Victor MacGill Chaos and Complexity
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My first book..

When the Dragon Stirs

Healing our Wounded Lives through Fairy Stories, Myths and Legends

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The Dragon

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My next book...
Gonna Lay Down my Sword
and Shield

A Complexity Perspective on Human Evolution from our Violent Past to a Compassionate Future

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Mandelbrot Set   Fairy Stories
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Mandelbrot Set  Complexity
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Mandelbrot Set  Spirituality

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My first book..

When the Dragon Stirs

Healing our Wounded Lives through Fairy Stories, myths and Legends

When the Dragon Stirs Book Cover

The Dragon

Line


My next book...
Gonna Lay Down my Sword
and Shield

A Complexity Perspective on Human Evolution from our Violent Past to a Compassionate Future

Mandelbrot Set

Articles by Victor

Mandelbrot Set   Fairy Stories
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The Importance of Being a Failure

A talk given at the Dunedin Spiritualist Church in August 2004

We human beings need to feel good about ourselves. We need to feel safe, we need to feel important, we need to feel loved, and we need to feel in control of our lives and the situations we find ourselves in.  Not feeling good about ourselves causes anxiety, which we generally try to avoid.

Often these bad feelings drives us to find solutions that are more about reducing the level of our anxiety than they are about finding the best solution to our problems. We often go for the quick fix rather than the true solution. We take on addictions such as alcohol abuse, drugs, gambling, sex, fame and status, work, chocolate, coffee, and perhaps more pertinently for those of us here tonight, even spiritual development can be an addiction.

We feel good when we succeed. I recently listened again to a tape set I have had for many years on how to succeed in life. It was very good and had important lessons we do need to remember. It talked about stopping negative emotions and using positive affirmations to keep focused on our goals. The problem is though, that the more important success becomes in our lives, the more failure becomes unacceptable.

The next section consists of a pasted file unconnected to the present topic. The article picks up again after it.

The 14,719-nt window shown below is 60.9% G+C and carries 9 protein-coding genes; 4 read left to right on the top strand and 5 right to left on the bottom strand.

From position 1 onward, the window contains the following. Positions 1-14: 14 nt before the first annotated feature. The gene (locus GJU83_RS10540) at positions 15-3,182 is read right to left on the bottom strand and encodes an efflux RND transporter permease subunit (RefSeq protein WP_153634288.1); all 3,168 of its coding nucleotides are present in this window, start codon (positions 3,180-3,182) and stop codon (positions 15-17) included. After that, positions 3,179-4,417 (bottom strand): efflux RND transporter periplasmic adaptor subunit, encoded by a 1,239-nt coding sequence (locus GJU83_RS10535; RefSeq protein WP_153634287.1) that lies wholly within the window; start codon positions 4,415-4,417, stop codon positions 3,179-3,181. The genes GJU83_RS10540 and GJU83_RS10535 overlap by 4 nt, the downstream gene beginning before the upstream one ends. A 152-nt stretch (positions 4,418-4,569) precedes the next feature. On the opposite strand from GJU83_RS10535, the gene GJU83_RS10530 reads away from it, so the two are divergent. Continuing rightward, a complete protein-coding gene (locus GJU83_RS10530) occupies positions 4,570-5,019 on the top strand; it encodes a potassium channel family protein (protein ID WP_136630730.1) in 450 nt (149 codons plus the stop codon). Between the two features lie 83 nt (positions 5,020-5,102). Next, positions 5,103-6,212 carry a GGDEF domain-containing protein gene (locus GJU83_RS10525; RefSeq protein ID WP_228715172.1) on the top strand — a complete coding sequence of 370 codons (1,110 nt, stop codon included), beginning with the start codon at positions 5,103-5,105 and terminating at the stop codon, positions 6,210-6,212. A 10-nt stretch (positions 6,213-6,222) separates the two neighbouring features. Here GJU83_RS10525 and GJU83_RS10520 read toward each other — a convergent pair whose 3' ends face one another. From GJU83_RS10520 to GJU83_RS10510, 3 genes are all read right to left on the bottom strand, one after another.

We will not grow and learn unless our false solutions fail us. Until drinking alcohol or taking drugs fail to take away our anxiety or fail to create negative consequences in our lives, we will just keep continuing to do it. As long as the lure of fame is greater than the insecurity we try to hide, we will stay in the dream and not progress.

So, a vital truth about life is that everything that is important to us will fail. Sooner or later, we will get sick, we will be parted from those we love, we will be parted from our money and possessions, we will fail to live up to our dreams and expectations of ourselves and others, we will get old, and of course we will die. It does not matter how many tricks we try to play on ourselves to pretend that we are in control of ours lives, the truth remains that everything that is important to us will fail.

Our physical bodies will fail us. It might be a nice idea if we were to live forever in our physical bodies, but think about it. They would have to be constructed to be that much stronger, and be that much more complex, which would require far more energy to run than the bodies we have. Elephants have much stronger bodies than us because of their size. They are the biggest land based animal, but us for all their size they do not live that much longer than. They also eat enormous amounts of food. Land animals don’t get bigger than elephants because then they just become too cumbersome and inefficient.

In short, our physical bodies can not live forever, they are built to wear out. The only way we can achieve physical immortality is through death and procreation, because that gives us a new generation, who can live beyond us. It is only through failure by dying that the next generation can grow and improve.

Through procreation, we can evolve into even more complex beings, but evolution only works when those who fail to be effective in their environment do not get to procreate allowing the most efficient to survive. Again it is by failure that we grow and learn.